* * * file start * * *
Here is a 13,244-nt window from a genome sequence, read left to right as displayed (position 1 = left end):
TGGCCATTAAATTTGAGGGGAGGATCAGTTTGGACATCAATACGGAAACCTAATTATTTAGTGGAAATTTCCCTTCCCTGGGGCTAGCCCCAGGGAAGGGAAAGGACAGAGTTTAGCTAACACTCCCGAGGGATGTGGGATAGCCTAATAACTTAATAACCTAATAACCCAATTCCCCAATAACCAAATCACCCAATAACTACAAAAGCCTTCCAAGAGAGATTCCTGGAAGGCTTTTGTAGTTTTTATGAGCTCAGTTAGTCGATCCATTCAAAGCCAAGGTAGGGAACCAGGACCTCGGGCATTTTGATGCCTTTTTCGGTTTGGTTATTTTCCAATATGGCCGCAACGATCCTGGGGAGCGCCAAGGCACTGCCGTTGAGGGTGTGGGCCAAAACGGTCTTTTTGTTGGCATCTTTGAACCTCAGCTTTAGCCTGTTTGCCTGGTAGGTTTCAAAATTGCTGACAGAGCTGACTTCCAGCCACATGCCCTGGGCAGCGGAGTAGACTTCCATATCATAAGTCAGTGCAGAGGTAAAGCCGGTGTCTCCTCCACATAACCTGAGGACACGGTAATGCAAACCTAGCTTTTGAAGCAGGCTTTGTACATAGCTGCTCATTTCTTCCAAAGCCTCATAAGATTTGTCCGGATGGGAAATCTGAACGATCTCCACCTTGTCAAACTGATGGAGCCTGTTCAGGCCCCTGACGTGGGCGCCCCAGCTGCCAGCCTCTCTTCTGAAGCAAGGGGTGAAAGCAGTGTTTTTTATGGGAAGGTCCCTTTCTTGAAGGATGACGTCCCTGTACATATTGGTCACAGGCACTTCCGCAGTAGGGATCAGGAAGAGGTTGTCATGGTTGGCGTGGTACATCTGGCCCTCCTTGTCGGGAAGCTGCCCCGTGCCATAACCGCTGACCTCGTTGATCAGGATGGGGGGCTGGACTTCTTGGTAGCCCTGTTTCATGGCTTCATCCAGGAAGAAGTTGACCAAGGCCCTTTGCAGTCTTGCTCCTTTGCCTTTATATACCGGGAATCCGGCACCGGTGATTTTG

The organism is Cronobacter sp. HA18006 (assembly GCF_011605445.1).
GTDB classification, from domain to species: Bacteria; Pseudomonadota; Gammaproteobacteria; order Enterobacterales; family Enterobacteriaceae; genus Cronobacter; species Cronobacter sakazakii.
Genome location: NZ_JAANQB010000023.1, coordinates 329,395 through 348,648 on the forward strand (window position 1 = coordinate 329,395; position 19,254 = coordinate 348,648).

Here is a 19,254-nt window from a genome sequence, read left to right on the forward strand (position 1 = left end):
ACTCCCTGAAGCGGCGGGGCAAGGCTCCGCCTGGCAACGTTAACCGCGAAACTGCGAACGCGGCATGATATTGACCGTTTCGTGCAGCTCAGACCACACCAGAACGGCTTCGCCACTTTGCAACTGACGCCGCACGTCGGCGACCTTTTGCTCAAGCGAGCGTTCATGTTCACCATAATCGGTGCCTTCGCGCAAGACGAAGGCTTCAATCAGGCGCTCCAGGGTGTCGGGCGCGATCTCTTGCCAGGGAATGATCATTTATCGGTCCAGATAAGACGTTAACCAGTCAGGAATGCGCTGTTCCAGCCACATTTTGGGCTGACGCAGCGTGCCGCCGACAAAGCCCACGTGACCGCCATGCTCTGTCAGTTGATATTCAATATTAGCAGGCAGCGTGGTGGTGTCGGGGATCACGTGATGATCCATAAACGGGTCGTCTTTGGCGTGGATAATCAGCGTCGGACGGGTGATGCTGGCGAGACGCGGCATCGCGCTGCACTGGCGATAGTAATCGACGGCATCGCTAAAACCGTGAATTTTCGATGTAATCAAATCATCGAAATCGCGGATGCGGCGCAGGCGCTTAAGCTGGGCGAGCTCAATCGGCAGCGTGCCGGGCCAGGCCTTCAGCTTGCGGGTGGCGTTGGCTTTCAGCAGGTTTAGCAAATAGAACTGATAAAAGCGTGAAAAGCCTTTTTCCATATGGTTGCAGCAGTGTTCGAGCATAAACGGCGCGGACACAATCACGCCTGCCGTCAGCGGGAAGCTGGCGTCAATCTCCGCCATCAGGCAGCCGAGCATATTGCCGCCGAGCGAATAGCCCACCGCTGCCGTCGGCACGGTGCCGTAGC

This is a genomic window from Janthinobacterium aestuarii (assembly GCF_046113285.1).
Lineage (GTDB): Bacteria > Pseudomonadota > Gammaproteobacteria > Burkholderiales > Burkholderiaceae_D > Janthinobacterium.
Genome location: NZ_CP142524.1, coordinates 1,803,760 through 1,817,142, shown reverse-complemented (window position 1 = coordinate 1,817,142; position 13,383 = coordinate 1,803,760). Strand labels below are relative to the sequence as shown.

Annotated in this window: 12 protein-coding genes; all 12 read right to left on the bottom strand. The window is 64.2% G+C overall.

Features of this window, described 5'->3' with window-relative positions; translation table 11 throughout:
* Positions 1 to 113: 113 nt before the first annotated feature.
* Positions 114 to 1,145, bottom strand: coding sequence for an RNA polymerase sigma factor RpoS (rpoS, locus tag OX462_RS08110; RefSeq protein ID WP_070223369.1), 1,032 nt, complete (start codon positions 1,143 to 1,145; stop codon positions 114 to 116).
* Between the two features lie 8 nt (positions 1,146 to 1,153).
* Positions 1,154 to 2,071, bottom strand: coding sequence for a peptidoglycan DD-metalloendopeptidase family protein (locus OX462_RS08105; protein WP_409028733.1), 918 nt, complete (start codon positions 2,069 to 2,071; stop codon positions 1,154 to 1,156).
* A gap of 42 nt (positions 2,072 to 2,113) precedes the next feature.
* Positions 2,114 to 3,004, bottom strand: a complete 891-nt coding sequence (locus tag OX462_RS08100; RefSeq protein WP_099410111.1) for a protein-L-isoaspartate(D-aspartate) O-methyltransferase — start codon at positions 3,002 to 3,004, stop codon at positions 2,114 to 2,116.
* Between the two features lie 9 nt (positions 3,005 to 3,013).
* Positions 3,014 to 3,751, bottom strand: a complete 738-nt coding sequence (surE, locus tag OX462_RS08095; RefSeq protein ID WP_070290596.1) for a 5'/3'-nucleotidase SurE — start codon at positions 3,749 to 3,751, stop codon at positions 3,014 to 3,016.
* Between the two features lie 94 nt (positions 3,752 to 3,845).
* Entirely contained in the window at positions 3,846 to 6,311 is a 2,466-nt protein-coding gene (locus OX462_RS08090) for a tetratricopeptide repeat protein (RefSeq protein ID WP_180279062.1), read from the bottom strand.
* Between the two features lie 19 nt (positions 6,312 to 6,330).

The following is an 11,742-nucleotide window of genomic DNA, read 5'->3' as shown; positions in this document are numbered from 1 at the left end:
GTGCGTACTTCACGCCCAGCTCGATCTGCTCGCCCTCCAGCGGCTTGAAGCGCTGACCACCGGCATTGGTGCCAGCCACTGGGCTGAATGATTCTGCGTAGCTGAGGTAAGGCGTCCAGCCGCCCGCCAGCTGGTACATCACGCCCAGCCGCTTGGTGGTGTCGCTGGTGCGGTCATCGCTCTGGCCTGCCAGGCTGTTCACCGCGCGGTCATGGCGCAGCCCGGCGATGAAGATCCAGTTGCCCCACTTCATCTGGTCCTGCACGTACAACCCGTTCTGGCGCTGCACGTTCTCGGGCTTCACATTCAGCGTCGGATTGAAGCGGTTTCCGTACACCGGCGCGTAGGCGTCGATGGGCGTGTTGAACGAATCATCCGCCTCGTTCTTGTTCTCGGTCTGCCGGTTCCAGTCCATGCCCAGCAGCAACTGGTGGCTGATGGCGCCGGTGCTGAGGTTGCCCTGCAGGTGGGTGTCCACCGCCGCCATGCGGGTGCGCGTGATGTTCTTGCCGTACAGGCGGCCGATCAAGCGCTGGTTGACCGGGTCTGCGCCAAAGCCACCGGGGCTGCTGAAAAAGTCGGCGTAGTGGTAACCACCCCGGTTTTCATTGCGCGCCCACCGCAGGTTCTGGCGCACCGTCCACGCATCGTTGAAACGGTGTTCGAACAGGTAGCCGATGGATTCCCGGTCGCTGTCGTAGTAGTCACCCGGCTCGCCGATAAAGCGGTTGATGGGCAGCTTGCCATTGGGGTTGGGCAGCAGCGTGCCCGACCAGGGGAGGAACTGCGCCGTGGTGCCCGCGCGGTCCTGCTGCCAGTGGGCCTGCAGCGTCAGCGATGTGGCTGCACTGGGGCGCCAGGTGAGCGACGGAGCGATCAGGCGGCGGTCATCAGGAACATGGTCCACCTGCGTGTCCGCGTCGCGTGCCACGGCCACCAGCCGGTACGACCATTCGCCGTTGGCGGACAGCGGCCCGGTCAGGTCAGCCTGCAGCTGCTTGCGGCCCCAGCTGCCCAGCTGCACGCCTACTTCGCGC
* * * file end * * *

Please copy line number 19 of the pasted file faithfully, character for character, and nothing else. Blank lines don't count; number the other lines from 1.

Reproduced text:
* Between the two features lie 9 nt (positions 3,005 to 3,013).